Tawny Dzierzek was diagnosed with skin cancer when she was just 21-years-old.
The devastating news came after the tanning addict frequented sunbeds.
In a bid to prevent others from developing the disease, the Kentucky-based nurse often shares pictures and information about her progress.
Four years after she shared a picture of her blistered face, the patient revealed her skin is still on the road to recovery.
In 2015, Tawny took a selfie when she was in the midst of cancer treatment.
She later shared the candid snap on Facebook in a bid to warn others to stay away from sunbeds.
In a post that was shared 134,000 times, the US woman wrote: “If anyone needs a little motivation to not lay in the tanning bed and sun here ya go!
“This is what skin cancer treatment can look like.
“Wear sunscreen and get a spray tan.
“Learn from other people’s mistakes.
“Don’t let tanning prevent you from seeing your children grow up.
“That’s my biggest fear now that I have a two year old little boy of my own.”
As Tawny’s post serves as a stark warning, Brits are advised to educate themselves about their health.
The fatal disease is more common than you may think.
NHS statistics reveal that 100,000 new cases of non-melanoma skin cancer are diagnosed each year.
Symptoms include lumps or discoloured patches that develop on the skin.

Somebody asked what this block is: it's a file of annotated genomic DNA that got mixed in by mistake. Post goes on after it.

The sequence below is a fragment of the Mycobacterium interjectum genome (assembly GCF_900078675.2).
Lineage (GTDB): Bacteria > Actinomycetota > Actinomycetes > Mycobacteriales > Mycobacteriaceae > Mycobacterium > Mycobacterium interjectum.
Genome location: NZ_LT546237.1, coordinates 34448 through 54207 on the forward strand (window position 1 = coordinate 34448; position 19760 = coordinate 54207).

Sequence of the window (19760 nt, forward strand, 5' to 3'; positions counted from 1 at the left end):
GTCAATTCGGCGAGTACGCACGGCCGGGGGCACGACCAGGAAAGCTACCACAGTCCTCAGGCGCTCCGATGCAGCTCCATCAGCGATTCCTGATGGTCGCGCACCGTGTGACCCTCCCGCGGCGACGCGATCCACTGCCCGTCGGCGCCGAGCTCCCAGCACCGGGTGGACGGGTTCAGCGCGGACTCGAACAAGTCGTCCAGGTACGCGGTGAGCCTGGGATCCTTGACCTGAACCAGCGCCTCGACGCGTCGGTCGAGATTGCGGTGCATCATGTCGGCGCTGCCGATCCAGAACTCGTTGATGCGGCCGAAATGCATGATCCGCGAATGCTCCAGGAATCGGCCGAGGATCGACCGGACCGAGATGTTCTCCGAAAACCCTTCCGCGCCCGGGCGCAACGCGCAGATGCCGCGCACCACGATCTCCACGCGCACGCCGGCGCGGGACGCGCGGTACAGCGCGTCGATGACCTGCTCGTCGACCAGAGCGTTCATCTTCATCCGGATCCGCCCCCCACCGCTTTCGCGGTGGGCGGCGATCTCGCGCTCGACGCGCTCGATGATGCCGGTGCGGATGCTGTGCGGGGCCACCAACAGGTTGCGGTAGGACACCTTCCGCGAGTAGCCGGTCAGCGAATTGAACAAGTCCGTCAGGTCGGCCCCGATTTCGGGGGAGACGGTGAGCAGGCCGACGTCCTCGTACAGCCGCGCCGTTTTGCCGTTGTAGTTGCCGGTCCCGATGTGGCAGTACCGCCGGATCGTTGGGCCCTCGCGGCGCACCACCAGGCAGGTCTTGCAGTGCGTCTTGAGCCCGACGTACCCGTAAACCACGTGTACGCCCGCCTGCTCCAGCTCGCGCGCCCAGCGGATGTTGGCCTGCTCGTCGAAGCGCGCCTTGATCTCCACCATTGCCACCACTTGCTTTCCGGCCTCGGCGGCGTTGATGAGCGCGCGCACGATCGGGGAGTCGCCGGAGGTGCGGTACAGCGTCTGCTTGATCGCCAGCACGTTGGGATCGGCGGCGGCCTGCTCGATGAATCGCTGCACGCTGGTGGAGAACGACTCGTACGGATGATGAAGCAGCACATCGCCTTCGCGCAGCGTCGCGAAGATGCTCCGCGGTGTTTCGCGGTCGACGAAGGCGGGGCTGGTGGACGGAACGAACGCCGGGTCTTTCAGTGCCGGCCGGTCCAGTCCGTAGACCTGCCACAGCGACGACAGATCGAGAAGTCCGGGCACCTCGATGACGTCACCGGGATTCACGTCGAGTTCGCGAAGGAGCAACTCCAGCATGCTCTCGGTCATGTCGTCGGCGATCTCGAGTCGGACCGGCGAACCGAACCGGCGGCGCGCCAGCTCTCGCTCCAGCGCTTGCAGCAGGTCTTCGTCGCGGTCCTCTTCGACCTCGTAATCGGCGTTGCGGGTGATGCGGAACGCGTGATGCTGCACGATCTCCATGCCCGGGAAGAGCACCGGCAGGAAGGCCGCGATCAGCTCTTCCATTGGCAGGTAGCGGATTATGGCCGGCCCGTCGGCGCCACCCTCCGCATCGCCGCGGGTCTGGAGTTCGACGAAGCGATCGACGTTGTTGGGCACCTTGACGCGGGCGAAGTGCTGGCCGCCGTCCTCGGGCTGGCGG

These sores can be red and firm or flat and scaly.
If you notice any changes to your complexion, it’s advisable to seek help from your local GP.
The NHS says there are steps you can take to prevent yourself from the disease.
Its website reads: “Non-melanoma skin cancer isn’t always preventable, but you can reduce your chances of developing it by avoiding overexposure to UV light.
“You can protect yourself from sunburn by using high-factor sunscreen, dressing sensibly in the sun, and limiting the amount of time you spend in the sun during the hottest part of the day.
“Sunbeds and sunlamps should also be avoided.
“Regularly checking your skin for signs of skin cancer can help lead to an early diagnosis and increase your chances of successful treatment.”
To hear more about Tawny’s journey, visit her blog.
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